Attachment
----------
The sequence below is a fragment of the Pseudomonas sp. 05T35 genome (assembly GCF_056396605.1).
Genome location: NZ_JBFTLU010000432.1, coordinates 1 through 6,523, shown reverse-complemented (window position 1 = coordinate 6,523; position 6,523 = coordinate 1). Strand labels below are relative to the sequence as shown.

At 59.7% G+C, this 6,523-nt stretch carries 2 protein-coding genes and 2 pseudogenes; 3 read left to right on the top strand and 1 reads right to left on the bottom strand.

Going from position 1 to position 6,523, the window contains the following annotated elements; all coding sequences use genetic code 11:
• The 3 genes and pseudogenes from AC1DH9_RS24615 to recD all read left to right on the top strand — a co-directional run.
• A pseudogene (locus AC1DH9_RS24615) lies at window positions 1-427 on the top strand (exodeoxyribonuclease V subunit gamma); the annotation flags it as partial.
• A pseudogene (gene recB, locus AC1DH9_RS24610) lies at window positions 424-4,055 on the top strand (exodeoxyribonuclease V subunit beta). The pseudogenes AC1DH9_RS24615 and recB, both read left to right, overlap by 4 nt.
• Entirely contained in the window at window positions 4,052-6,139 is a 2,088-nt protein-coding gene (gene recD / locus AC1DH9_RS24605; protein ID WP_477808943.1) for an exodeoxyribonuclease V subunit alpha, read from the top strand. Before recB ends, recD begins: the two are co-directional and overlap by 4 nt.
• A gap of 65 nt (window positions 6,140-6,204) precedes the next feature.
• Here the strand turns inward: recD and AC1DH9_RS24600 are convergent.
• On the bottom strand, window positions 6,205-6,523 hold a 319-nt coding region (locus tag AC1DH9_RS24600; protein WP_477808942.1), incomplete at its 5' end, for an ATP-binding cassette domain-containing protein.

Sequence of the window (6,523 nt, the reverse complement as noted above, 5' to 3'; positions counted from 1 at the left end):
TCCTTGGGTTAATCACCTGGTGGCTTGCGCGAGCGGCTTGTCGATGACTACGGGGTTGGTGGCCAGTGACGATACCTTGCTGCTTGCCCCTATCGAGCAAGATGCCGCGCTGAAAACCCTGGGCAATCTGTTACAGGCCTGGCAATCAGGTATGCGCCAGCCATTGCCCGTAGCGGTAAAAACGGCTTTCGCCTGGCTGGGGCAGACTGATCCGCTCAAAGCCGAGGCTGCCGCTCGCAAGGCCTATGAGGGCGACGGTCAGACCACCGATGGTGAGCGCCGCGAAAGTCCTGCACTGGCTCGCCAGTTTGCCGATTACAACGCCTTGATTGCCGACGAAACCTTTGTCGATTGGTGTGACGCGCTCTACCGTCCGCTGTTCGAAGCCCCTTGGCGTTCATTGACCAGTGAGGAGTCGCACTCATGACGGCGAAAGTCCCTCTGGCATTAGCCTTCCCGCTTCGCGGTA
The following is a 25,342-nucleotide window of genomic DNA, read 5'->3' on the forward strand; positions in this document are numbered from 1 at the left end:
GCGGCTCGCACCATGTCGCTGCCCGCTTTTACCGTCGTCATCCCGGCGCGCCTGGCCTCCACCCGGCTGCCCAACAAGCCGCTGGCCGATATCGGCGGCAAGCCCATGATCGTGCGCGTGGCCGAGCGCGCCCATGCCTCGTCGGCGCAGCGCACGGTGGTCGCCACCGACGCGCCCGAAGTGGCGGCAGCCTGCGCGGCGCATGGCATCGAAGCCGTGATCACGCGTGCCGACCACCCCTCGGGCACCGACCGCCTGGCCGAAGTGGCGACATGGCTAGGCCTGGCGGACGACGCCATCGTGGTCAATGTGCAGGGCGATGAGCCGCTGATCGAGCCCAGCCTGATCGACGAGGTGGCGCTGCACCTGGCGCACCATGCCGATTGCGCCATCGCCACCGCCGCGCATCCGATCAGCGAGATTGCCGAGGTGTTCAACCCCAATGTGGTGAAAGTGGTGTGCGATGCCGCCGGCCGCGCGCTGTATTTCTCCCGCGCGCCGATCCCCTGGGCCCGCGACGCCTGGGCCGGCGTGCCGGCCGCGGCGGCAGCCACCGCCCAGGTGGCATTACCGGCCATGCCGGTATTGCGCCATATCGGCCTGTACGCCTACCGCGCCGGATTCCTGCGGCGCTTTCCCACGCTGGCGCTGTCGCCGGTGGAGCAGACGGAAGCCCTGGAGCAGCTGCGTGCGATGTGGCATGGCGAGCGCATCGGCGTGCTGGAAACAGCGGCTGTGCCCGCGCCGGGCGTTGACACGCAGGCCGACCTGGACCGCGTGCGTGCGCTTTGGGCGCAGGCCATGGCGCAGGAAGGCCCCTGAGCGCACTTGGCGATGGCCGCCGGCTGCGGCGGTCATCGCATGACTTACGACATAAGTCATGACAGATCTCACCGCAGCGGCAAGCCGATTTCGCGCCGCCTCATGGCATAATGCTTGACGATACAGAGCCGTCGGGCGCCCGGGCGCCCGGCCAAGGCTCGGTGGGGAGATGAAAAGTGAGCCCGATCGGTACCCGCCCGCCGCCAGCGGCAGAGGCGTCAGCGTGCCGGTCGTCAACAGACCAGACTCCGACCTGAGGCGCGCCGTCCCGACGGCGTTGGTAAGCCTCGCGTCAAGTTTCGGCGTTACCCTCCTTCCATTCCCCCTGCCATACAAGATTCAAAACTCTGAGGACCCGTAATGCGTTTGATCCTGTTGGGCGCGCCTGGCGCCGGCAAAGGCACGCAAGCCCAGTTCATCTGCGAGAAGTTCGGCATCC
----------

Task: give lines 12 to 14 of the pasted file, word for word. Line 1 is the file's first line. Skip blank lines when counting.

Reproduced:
Sequence of the window (6,523 nt, the reverse complement as noted above, 5' to 3'; positions counted from 1 at the left end):
TCCTTGGGTTAATCACCTGGTGGCTTGCGCGAGCGGCTTGTCGATGACTACGGGGTTGGTGGCCAGTGACGATACCTTGCTGCTTGCCCCTATCGAGCAAGATGCCGCGCTGAAAACCCTGGGCAATCTGTTACAGGCCTGGCAATCAGGTATGCGCCAGCCATTGCCCGTAGCGGTAAAAACGGCTTTCGCCTGGCTGGGGCAGACTGATCCGCTCAAAGCCGAGGCTGCCGCTCGCAAGGCCTATGAGGGCGACGGTCAGACCACCGATGGTGAGCGCCGCGAAAGTCCTGCACTGGCTCGCCAGTTTGCCGATTACAACGCCTTGATTGCCGACGAAACCTTTGTCGATTGGTGTGACGCGCTCTACCGTCCGCTGTTCGAAGCCCCTTGGCGTTCATTGACCAGTGAGGAGTCGCACTCATGACGGCGAAAGTCCCTCTGGCATTAGCCTTCCCGCTTCGCGGTA
The following is a 25,342-nucleotide window of genomic DNA, read 5'->3' on the forward strand; positions in this document are numbered from 1 at the left end: